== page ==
Having been told by Elia (the man organising our boat repairs) that our boat would most likely be lifted on Tuesday due to a slight delay with the previous boat it was with some surprise that we got a text from him on Monday morning to say he'd moved a few things around and would be with us in half an hour to take the boat round to the yard! After a speed sort out we were on our way to the other side of the marina for our first ever lift out. All seemed to go smoothly and just like that Odyssee was up in the air and out of the water ready for work to begin! Elia's team didn't hang about and by then end of the second day had managed to remove all of the seacocks (some with a lot more persuasion than others!) and clean up our hull and propeller ready for another coat of anti-foul (this stops too much sealife growing on the boat, which can slow her down and cause problems if left unattended).

      As with all things boat, the work took a little longer than originally planned but Sam and I were able to rent a small apartment in the marina complex and luckily met some great people who kept us company while we waited for Odyssee to be sea-worthy again. On the day of the Coronation we spotted a beautifully decorated boat on the neighbouring pontoon and couldn't resist going over to compliment the owners. It belonged to Denis and Zina, a lovely couple from Folkestone, who split their time between there and their boat Electra II. They were brilliant company, and told us many great anecdotes and priceless bits of advice from their years of sailing the Med, as well as joining us for several meals and "happy hour" drinks in the marina. They also solved the mystery of the caravan that appeared to have been set up on the breakwater entirely for the comfort of the local feral cat community. Apparently it was originally put there for someone to monitor the fish farm in the marina entrance and it was only later that the cats commandeered it (supposedly with similar intentions)!

      Eventually Odyssee was ready to splash back into the water and with our breath held, and much running backwards and forwards between the seacocks to check for leaks, she was lowered back in and found to be watertight! Now all we needed was our outboard engine for the dinghy back. Despite us having given it to Elia's mechanic in September and having made daily requests to have it back since we'd come back, it still hadn't been returned to us two days prior to our planned departure from Licata. Elia's repeated assertions that "yes, yes, yes, yes, yes, it's sorted, I'll bring it tomorrow" (we naturally distrusted anyone who uses that many yeses in succession!) did nothing to reassure us. Rightly so it turns out, as he informed us that mechanic had tested it again and found it didn't run well at high revs (the precise problem we'd asked him to fix)! So the mechanic was given one more day to try and fix it and in the true dictionary definition of what we have come to call "Italian time" it was eventually returned at 9pm the night before we planned to set sail!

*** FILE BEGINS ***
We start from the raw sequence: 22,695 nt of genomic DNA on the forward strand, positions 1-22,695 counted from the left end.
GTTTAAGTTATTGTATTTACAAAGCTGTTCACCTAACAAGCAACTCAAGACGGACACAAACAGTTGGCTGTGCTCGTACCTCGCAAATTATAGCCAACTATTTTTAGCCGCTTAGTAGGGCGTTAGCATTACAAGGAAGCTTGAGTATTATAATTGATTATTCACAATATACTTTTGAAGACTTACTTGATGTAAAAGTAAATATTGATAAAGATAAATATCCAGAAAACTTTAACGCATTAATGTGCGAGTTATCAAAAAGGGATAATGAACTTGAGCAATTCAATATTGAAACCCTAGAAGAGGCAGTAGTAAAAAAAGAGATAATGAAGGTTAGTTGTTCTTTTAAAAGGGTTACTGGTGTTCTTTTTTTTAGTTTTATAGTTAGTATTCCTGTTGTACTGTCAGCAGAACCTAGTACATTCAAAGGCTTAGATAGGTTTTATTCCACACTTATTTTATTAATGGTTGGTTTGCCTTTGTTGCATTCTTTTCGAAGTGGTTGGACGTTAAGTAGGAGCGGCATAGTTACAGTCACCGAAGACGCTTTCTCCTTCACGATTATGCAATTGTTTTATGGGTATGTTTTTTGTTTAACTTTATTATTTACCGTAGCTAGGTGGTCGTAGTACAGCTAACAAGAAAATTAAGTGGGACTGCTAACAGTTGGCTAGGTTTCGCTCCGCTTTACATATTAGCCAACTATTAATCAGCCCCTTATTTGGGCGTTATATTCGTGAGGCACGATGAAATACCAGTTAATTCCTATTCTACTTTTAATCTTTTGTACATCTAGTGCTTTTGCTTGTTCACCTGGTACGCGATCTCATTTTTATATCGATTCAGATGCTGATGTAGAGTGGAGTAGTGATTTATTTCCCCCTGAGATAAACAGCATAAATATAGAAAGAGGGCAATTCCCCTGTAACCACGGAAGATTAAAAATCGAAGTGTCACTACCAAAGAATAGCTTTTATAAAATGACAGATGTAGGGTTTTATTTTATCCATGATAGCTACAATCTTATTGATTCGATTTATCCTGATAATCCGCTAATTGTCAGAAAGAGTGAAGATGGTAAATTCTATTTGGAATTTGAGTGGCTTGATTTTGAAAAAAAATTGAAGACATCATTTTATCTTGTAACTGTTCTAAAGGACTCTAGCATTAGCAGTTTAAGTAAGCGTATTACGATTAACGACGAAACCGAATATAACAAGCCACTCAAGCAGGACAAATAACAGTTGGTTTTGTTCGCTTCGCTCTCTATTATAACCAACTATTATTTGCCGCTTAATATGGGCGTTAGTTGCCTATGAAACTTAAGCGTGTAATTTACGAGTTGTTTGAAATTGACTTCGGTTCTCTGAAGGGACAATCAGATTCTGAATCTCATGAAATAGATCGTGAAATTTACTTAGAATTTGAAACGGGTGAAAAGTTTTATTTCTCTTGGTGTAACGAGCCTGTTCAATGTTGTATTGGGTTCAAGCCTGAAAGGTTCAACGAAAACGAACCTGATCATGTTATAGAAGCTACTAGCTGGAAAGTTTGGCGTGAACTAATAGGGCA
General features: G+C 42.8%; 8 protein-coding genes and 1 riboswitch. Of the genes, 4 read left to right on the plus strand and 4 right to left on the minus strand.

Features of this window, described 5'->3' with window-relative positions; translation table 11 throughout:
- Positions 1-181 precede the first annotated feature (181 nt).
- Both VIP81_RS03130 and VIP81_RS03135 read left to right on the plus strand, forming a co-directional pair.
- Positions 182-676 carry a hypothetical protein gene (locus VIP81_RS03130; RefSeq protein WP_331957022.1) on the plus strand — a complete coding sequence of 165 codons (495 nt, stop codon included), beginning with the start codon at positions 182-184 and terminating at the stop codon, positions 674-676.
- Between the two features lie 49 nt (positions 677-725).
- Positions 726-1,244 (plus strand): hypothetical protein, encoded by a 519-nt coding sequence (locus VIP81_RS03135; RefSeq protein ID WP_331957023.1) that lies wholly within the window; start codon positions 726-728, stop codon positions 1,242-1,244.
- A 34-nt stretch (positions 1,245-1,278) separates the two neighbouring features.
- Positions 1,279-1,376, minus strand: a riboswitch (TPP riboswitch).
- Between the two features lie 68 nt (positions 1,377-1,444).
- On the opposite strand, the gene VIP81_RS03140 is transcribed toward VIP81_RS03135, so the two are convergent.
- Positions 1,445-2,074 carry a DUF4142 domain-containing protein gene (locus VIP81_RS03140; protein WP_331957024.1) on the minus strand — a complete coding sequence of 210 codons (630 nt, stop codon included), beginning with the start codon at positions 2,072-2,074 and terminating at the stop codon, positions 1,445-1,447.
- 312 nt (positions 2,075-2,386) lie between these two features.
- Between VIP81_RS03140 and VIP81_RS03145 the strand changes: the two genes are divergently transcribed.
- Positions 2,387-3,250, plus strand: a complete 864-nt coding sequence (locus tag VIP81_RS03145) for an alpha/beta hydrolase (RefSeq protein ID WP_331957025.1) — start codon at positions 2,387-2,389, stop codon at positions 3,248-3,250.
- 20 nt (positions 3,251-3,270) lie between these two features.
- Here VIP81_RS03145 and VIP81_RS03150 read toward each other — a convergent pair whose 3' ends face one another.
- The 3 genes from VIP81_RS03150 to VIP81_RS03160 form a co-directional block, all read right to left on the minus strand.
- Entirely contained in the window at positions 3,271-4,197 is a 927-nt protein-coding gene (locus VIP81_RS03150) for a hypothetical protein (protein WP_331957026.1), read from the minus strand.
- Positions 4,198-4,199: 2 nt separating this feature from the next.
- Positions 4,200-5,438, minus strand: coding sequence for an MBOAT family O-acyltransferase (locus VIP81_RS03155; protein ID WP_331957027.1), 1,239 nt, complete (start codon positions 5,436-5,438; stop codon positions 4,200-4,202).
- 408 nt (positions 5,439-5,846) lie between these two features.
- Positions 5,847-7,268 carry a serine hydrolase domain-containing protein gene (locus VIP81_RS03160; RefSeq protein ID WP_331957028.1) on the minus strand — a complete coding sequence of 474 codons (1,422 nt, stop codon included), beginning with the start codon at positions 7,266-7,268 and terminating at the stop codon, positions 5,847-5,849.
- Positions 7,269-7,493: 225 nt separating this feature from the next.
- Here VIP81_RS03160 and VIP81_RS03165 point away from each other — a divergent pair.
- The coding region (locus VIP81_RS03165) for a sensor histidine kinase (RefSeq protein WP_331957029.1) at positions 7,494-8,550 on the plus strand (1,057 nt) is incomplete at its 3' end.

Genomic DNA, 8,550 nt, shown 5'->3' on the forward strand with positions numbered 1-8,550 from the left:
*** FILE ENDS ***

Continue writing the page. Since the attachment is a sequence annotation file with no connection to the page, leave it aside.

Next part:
So having bid our friends in Licata goodbye and with seacocks in full working order, sails rigged up and a supposedly functional outboard we set off in beautiful sailing conditions in the one day weather window to get to Marina di Ragusa further East on the Sicilian South Coast.
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    • Day 3

      Start Round Sicily

      September 9, 2020 in Italy ⋅ ☀️ 28 °C

      Auch in so einem verrückten Jahr oder gerade dadurch, wächst die Sehnsucht nach Ferne, Kulturen, Sonne, Meer und Meilen. Daher: Reise Reise - nach einem Tag Bunkern, tanken, Schiff klarieren und Gewitter abwarten > gehen in der Marina di Cala del Sole in Licata die Leinen los und die OCTOPUS GARDEN nimmt Kurs Osten nach Ragusa.
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    Fiume Salso